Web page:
Monday, 26 July 2010

Dunfermline Carnegie Library

This library is the world's first Carnegie Library. Andrew Carnegie believed in people bettering themselves, so he donated his own money to build and stock libraries. The first library he built was in his home town Dunfermline, Scotland. On August 29, 1883, the cornerstone of the library was laid by Carnegie's mother, Margaret Carnegie. This would be the first of 2,509 Carnegie libraries opened in the English speaking world. Cool fact about the library is that is cost £8000 to open the library and stock the shelves. On the first day of opening, the library ran out of books.

This library was broken down into many sections. They have a local history and family research room where people can research about their families. In this room they have survey maps, newspapers for the 1830s, census records starting in 1841, Council minutes, photographs, glass negatives, and more. Also next to this room is the treasure room. This collection is non-lending and contains old sketches of the library building, hard copies of the newspapers, and books on scottish history. The books in this room have their own catalogue system. It seemed complicated, but once the person learns it, I can see it being very easy.

On the main floor is the adult lending library and it still contains the original book shelves. They offer fiction, non-fiction, talking books, newspapers, and more. There is also free internet access.

For the children's library, it was moved from its original place upstairs. Cool fact, during the war, firewatchers used to sleep and watch fires from this floor. Today, the children's library has story times, books in other languages, and books on MP3 players. The books are placed into categories, but will lead the children to understand the Dewey Decimal System. My favorite part about the children's library was how bright the walls were. They were a bright yellow and it was very welcoming to enter the library.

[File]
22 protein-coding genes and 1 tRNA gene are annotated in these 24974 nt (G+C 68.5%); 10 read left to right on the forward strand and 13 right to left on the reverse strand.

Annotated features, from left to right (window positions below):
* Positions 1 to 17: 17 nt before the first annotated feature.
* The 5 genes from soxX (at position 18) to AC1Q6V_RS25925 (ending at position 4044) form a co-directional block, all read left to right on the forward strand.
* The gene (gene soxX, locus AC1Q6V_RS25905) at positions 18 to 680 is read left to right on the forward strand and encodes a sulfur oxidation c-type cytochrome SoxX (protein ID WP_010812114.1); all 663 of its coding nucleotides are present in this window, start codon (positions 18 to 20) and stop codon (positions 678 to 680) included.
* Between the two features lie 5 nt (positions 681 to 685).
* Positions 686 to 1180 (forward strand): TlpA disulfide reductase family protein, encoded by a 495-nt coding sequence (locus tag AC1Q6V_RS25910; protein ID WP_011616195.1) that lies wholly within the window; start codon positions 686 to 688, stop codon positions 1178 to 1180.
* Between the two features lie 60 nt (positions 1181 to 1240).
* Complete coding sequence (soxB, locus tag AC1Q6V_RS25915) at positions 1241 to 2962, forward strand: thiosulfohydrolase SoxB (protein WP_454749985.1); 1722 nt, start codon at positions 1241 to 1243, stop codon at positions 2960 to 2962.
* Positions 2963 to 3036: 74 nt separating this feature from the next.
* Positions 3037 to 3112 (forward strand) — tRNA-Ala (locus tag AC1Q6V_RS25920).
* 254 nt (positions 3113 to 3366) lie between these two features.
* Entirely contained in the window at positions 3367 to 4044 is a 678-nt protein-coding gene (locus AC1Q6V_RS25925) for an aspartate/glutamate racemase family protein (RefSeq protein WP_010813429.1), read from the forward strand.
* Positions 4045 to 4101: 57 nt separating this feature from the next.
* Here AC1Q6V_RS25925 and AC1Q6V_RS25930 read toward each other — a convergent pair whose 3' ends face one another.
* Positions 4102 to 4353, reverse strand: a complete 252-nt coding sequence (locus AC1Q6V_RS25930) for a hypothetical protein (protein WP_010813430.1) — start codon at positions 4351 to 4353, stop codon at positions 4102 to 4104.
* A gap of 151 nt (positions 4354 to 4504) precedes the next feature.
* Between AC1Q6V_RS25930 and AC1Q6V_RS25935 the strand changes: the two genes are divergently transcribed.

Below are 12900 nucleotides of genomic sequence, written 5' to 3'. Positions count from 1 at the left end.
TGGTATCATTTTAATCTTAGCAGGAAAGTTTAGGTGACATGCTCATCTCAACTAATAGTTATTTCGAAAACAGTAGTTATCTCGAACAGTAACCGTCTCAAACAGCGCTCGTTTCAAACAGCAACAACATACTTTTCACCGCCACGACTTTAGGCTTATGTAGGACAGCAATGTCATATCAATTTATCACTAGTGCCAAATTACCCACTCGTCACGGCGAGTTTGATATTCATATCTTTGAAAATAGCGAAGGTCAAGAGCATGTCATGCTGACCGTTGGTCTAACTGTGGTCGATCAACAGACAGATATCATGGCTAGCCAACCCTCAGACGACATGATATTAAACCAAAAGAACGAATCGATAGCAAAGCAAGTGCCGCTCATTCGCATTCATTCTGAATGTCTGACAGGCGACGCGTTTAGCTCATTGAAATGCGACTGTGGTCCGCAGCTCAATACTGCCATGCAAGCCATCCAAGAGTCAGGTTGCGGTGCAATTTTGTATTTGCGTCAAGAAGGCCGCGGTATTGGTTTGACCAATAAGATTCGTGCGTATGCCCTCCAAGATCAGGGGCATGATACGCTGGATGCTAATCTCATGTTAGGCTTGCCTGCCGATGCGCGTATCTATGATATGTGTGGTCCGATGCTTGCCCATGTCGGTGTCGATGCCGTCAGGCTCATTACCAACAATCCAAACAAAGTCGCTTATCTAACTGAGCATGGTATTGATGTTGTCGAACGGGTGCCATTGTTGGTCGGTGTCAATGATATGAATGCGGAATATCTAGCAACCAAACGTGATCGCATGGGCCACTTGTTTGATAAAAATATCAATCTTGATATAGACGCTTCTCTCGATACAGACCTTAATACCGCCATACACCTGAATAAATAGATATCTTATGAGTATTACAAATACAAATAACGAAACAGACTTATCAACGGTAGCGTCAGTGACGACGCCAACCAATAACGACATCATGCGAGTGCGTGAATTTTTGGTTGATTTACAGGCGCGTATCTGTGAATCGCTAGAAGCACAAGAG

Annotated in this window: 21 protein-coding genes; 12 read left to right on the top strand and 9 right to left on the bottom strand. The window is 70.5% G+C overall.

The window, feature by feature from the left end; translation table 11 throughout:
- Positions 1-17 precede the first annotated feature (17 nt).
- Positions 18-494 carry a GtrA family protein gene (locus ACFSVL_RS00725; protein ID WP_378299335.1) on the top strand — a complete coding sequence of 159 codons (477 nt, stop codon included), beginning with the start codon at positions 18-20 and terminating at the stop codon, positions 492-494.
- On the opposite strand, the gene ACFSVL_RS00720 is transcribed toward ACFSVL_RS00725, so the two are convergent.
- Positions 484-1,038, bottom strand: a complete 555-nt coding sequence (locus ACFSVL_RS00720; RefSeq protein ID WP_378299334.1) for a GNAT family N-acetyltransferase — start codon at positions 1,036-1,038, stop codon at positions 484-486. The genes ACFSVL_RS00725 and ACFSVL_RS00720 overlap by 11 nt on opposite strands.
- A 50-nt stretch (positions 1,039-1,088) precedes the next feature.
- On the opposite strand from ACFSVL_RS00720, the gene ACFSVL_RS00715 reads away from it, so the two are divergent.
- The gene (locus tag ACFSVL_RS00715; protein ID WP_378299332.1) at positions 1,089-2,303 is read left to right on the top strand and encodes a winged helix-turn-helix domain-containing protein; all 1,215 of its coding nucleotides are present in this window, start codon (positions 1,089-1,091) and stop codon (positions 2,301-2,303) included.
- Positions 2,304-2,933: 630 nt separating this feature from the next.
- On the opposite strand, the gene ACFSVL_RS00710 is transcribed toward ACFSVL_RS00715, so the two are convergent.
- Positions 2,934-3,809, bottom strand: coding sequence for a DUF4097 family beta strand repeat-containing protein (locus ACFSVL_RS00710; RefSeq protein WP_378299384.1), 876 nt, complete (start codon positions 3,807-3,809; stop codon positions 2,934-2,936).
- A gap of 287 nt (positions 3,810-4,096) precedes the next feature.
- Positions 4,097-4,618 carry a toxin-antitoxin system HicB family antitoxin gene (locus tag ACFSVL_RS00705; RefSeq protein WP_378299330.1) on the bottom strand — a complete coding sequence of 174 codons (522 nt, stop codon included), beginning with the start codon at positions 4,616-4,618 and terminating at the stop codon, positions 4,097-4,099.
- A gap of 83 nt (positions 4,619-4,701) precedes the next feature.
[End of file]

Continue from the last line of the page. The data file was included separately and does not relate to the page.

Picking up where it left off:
Upstairs is the Reference Library and special collections. The Reference material contains books on local and national maps, Scottish Parliament information, and community information. This material can't be checked out.

Next to the Reference Library is an awesome special collection. The room houses the Murison Burns collection and the George Reid collection of medieval manuscripts. The Murison Burns collection was donated in 1921 and it contains thousands of books, pictures, and artifacts all dedicated to the poet, Robert Burns. It was really neat to see. Of course, all the pictures of Burns looked actually the same since other painters and artists copied the painting of him that was made from real life. There was a statue of Burns and so much more. I really enjoyed it. Also in that room was the George Reid collection of medieval manuscripts. The manuscripts were beautiful and in great shape. This room is not open to the general public, but researchers can go in with a librarian when requested.

Each month, 20,000 books are checked out. It was an amazing library and the staff were very helpful. It's amazing how Carnegie built libraries to help people and this one is still servicing its purpose till this day. In the future, the Dunfermline Carnegie Library is hoping to once again expand the library and add a museum in 2013. I think it would be really great if they did.

To learn more about the Dunfermline Carnegie Library, please visit

Photograph was provided by the blogger.

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